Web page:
by Ramesha Nani
Music has a power. It changes those who listen to it and those who sing and play it. J. D. Walters, an American composer, said “Music is so much more than entertainment. It doesn’t merely reflect a state of consciousness: It also generates it.”
I experience the truth of this statement every Tuesday night, when I rehearse with the choir. Even if I’m tired, had a bad day, or am in a bad mood, I always know that by the end of rehearsal, I’ll feel light, joyful, and energetic, sometimes even to the point where I have a hard time going to sleep afterwards!
I found an interesting study on www.chorusamerica.org. Here’s an excerpt:
“Chorus America’s study found that an estimated 42.6 million Americans regularly sing in choruses today. More than 1 in 5 households have at least one singing family member, making choral singing the most popular form of participation in the performing arts for both adults and children.
That’s good news because the study also found that singing in one of the 270,000 choruses in the U.S., such as a community chorus or a school or church choir, is strongly correlated with qualities that are associated with success throughout life. Greater civic involvement, discipline, and teamwork are just a few of the attributes fostered by singing with a choral ensemble.”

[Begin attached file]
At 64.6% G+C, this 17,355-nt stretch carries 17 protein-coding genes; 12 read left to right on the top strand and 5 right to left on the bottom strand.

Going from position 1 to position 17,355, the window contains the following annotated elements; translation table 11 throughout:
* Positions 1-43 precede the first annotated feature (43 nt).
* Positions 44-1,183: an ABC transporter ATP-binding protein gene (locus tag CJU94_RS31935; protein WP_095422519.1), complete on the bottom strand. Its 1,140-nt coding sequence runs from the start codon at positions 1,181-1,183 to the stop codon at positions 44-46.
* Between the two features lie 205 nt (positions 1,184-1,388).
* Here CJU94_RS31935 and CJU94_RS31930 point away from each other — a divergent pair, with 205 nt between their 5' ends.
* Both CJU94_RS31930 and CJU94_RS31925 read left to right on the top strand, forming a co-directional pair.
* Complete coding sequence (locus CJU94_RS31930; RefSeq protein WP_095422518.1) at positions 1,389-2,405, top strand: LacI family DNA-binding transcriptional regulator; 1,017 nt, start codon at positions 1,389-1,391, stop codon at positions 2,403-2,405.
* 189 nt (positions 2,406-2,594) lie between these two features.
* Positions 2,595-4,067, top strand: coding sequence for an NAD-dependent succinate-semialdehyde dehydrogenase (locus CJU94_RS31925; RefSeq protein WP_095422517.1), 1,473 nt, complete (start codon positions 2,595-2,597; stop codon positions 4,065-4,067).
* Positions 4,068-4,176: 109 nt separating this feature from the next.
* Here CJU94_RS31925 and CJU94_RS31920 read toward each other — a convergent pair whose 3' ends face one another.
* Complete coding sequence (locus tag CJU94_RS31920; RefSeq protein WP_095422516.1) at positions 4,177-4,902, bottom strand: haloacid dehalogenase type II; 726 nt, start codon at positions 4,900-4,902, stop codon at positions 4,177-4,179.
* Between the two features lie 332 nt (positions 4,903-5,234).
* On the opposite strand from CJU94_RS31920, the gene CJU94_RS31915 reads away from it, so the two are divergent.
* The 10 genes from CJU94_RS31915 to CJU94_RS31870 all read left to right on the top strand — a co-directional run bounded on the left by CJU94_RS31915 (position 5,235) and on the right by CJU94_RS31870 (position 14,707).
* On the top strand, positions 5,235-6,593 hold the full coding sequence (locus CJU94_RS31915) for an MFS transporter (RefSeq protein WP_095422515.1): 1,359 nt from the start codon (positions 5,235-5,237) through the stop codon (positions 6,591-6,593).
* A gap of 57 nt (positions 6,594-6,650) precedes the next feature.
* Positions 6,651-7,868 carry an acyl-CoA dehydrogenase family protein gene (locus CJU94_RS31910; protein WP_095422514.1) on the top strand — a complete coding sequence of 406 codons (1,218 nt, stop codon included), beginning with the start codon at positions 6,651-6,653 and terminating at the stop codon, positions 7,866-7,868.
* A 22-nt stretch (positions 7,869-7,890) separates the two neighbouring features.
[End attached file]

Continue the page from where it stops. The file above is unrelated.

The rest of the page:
Music can do that. But the group magnetism also plays a very important part. A choir is like a small community. Its strength and positive influence on the people in it, as well as the audience, is directly related to the singers’ willingness to blend their voices and energies together to create a unified sound. As long as the desire to stand out and be noticed is present, the true spirit of group singing is absent. It’s only when each singer humbly offers their voice to become part of something much greater than any individual that the choir can become a powerful instrument to uplift and inspire.
Here’s a short interview with John Rutter, a British composer, conductor, editor, arranger and record producer, mainly of choral music, about the importance of choir:
A lot of what’s happening in the world today seems to undermine people’s trust in one another, creating disharmony and division. Singing together is a simple, fun, and effective way of building bridges, fostering harmony, and creating a sense of community. Try it!
NEW AND UPCOMING
I’m very close to publishing my new online course How to Sing High Notes Without Effort!
It’s a series of 18 videos with instruction and guided exercises to naturally and effortlessly expand your vocal range, and overcome once and for all fear of high notes.
I will send out more information and samples soon. Stay tuned!
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